obesity and the elderly | Care in Kent

It’s National Obesity Awareness Week, and while it’s a fact that we as a nation are getting bigger, regardless of age, it’s also true that the range of health complications that go hand-in-hand with being overweight can pose even more of a risk to those of us who are older. Worldwide, 70% of people over the age of 65 are overweight or obese, and when we take into account that being older already comes with the risk of a wider range of health problems, it’s a worrying statistic.

Our metabolism changes as we age, meaning we need less calories to stay healthy than we did in our younger years. We also burn those calories less efficiently, and so it’s easy for the weight to start creeping on if we don’t adjust our calorie intake. Couple that with the fact that generally we are less active as we age, either through lifestyle changes, mobility issues or illness, and it’s no wonder that 77% of people in the UK aged between 65 and 74 are overweight or obese.

The old adage of ‘eat less, move more’ might be a sustainable solution for the younger generations, but for older people it’s not that cut-and-dry and the way that obesity affects older people can be very different to the way it affects younger adults.

Most of the organs and cells in the human body are negatively affected if we are carrying excess weight, and common health conditions associated with obesity include heart disease, some types of cancer and diabetes. It can also exacerbate existing conditions, for example overweight people who are living with diabetes have a higher risk of having a stroke or developing kidney disease. Being overweight also impacts on our mobility, putting a strain on the joints, and has been linked to cognitive function. As cognition is so important when it comes to ensuring that older people live happy and independent lives, it’s more important than ever for seniors to maintain a healthy weight.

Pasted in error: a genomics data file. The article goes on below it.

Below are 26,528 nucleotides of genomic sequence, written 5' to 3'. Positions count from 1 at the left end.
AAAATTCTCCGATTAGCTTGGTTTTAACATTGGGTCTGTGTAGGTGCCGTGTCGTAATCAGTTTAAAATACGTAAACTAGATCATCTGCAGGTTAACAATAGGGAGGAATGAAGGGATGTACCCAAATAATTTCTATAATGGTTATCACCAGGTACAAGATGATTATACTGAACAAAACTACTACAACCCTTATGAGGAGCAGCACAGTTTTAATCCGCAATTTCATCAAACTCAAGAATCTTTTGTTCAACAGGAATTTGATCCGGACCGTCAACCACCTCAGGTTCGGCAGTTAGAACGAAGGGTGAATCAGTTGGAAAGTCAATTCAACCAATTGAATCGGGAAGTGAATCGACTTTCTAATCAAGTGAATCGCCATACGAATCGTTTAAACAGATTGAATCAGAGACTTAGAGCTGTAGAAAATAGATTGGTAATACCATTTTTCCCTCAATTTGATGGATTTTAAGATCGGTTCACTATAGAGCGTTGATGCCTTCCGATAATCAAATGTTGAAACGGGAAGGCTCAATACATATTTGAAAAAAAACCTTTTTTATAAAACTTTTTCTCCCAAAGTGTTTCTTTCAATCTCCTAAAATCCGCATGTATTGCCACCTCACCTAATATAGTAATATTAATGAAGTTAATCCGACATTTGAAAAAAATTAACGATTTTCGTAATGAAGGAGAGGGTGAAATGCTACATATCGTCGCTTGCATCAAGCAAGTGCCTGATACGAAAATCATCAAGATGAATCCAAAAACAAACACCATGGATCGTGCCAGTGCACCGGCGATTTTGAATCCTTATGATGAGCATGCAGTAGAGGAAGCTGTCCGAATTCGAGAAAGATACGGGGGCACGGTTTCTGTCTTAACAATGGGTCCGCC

In addition to perhaps being less active as we age, there’s also a higher chance of needing to take medications, and there are certain types which can contribute to weight gain including antidepressants, beta-blockers and antiepileptic medication.

Regular exercise is of course a good way to get rid of excess weight, but muscle wastage and health problems can prevent older people from exercising as much as they normally would. If you are caring for an elderly loved one, encourage them to move as much as is comfortable. Even a regular, daily walk around the garden or the local park can help, and has the added advantage of being good for mental health as much as physically. If walking isn’t an option there are a number of exercises that can be performed from a chair, and you can find online classes like this online.

For older people, good nutrition can play more of a key part in ensuring a healthy weight than exercise, and a healthy and varied diet is essential. People of all ages should be eating a diet high in vegetables, high-fibre carbohydrates such as whole grain bread, pasta and rice, and low-fat proteins. Foods that are high in fat, salt and sugar should be consumed only in moderation, particularly if weight is an issue.

If you are caring for an elderly loved one and you have concerns about their weight, it is important to speak to a GP before helping them to make adjustments to their calorie intake or activity level – particularly if they already have existing health problems or are taking medication.